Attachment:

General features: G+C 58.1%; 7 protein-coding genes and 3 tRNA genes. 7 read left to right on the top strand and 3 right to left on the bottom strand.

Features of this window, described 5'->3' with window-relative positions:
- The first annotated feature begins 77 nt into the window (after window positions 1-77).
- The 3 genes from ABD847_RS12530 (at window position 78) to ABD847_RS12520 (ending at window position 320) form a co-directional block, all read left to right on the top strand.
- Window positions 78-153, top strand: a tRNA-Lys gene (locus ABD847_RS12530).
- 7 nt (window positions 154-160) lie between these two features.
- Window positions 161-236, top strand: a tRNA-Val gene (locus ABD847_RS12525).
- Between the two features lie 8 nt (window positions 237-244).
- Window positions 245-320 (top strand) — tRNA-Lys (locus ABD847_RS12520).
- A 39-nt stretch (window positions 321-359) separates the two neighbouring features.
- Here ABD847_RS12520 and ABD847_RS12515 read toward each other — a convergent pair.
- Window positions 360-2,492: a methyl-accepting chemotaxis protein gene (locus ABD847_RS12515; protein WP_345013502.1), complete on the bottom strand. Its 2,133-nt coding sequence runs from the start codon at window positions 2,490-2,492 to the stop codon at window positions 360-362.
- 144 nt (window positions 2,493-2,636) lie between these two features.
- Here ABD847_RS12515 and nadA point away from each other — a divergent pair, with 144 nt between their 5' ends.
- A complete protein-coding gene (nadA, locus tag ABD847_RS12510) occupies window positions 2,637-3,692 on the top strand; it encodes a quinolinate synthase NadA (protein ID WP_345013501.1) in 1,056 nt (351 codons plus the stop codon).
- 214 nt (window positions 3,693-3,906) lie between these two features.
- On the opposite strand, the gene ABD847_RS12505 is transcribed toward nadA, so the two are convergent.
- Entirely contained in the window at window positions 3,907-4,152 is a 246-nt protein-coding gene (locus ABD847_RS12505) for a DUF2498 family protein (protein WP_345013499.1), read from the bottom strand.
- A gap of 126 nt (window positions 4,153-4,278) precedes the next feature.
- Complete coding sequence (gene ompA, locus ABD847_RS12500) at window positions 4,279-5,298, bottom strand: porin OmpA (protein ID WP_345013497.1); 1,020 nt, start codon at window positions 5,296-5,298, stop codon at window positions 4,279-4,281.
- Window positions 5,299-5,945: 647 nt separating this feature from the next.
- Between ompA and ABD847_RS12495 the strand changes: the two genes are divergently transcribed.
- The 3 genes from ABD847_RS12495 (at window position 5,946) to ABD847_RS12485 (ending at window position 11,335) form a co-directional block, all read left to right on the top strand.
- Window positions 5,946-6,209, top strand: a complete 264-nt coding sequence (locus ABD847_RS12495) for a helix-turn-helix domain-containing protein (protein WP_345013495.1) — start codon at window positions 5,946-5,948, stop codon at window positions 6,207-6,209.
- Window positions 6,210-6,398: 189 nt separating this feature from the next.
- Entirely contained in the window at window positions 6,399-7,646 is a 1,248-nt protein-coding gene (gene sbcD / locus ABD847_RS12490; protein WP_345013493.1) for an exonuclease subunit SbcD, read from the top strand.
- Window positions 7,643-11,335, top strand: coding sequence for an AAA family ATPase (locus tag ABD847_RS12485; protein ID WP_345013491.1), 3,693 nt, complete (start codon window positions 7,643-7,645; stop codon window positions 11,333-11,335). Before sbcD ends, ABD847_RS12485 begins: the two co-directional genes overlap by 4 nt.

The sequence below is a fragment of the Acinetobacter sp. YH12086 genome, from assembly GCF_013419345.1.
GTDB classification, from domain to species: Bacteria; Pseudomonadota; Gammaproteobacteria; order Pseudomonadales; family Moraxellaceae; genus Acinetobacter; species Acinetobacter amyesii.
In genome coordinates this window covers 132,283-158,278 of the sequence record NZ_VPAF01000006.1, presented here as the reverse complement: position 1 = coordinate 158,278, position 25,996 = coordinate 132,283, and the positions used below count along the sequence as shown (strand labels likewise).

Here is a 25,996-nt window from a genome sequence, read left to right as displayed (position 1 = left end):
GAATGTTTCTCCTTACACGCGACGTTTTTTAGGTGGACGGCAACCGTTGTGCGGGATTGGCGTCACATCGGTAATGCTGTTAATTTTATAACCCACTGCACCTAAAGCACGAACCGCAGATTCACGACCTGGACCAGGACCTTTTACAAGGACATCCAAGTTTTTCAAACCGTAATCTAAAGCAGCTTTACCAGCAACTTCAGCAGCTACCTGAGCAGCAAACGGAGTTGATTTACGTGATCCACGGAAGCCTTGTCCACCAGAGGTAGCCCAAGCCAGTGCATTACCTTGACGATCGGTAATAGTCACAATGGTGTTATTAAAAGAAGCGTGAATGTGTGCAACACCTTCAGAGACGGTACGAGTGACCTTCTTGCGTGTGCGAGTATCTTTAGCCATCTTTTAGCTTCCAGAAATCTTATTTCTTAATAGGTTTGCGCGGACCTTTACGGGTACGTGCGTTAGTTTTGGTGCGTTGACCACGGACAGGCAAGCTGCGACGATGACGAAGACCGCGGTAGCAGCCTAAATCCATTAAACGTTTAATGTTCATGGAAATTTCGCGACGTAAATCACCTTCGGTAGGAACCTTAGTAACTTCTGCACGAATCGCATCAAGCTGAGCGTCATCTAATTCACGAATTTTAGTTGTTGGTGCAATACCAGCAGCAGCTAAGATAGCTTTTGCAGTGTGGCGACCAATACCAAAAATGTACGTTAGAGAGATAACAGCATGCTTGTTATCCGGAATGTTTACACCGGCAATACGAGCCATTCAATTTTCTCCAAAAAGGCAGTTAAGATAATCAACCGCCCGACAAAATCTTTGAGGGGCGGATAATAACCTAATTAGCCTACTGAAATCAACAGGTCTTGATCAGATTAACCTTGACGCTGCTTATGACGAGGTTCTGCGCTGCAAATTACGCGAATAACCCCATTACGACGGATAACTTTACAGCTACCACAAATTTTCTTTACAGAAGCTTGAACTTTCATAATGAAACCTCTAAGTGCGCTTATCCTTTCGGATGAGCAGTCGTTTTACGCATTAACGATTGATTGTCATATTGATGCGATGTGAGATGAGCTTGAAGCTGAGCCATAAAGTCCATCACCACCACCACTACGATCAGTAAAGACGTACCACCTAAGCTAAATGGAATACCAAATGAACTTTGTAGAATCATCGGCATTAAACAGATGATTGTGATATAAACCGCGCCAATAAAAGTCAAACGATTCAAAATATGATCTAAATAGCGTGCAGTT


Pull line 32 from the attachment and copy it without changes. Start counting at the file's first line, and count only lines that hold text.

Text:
GAATGTTTCTCCTTACACGCGACGTTTTTTAGGTGGACGGCAACCGTTGTGCGGGATTGGCGTCACATCGGTAATGCTGTTAATTTTATAACCCACTGCACCTAAAGCACGAACCGCAGATTCACGACCTGGACCAGGACCTTTTACAAGGACATCCAAGTTTTTCAAACCGTAATCTAAAGCAGCTTTACCAGCAACTTCAGCAGCTACCTGAGCAGCAAACGGAGTTGATTTACGTGATCCACGGAAGCCTTGTCCACCAGAGGTAGCCCAAGCCAGTGCATTACCTTGACGATCGGTAATAGTCACAATGGTGTTATTAAAAGAAGCGTGAATGTGTGCAACACCTTCAGAGACGGTACGAGTGACCTTCTTGCGTGTGCGAGTATCTTTAGCCATCTTTTAGCTTCCAGAAATCTTATTTCTTAATAGGTTTGCGCGGACCTTTACGGGTACGTGCGTTAGTTTTGGTGCGTTGACCACGGACAGGCAAGCTGCGACGATGACGAAGACCGCGGTAGCAGCCTAAATCCATTAAACGTTTAATGTTCATGGAAATTTCGCGACGTAAATCACCTTCGGTAGGAACCTTAGTAACTTCTGCACGAATCGCATCAAGCTGAGCGTCATCTAATTCACGAATTTTAGTTGTTGGTGCAATACCAGCAGCAGCTAAGATAGCTTTTGCAGTGTGGCGACCAATACCAAAAATGTACGTTAGAGAGATAACAGCATGCTTGTTATCCGGAATGTTTACACCGGCAATACGAGCCATTCAATTTTCTCCAAAAAGGCAGTTAAGATAATCAACCGCCCGACAAAATCTTTGAGGGGCGGATAATAACCTAATTAGCCTACTGAAATCAACAGGTCTTGATCAGATTAACCTTGACGCTGCTTATGACGAGGTTCTGCGCTGCAAATTACGCGAATAACCCCATTACGACGGATAACTTTACAGCTACCACAAATTTTCTTTACAGAAGCTTGAACTTTCATAATGAAACCTCTAAGTGCGCTTATCCTTTCGGATGAGCAGTCGTTTTACGCATTAACGATTGATTGTCATATTGATGCGATGTGAGATGAGCTTGAAGCTGAGCCATAAAGTCCATCACCACCACCACTACGATCAGTAAAGACGTACCACCTAAGCTAAATGGAATACCAAATGAACTTTGTAGAATCATCGGCATTAAACAGATGATTGTGATATAAACCGCGCCAATAAAAGTCAAACGATTCAAAATATGATCTAAATAGCGTGCAGTT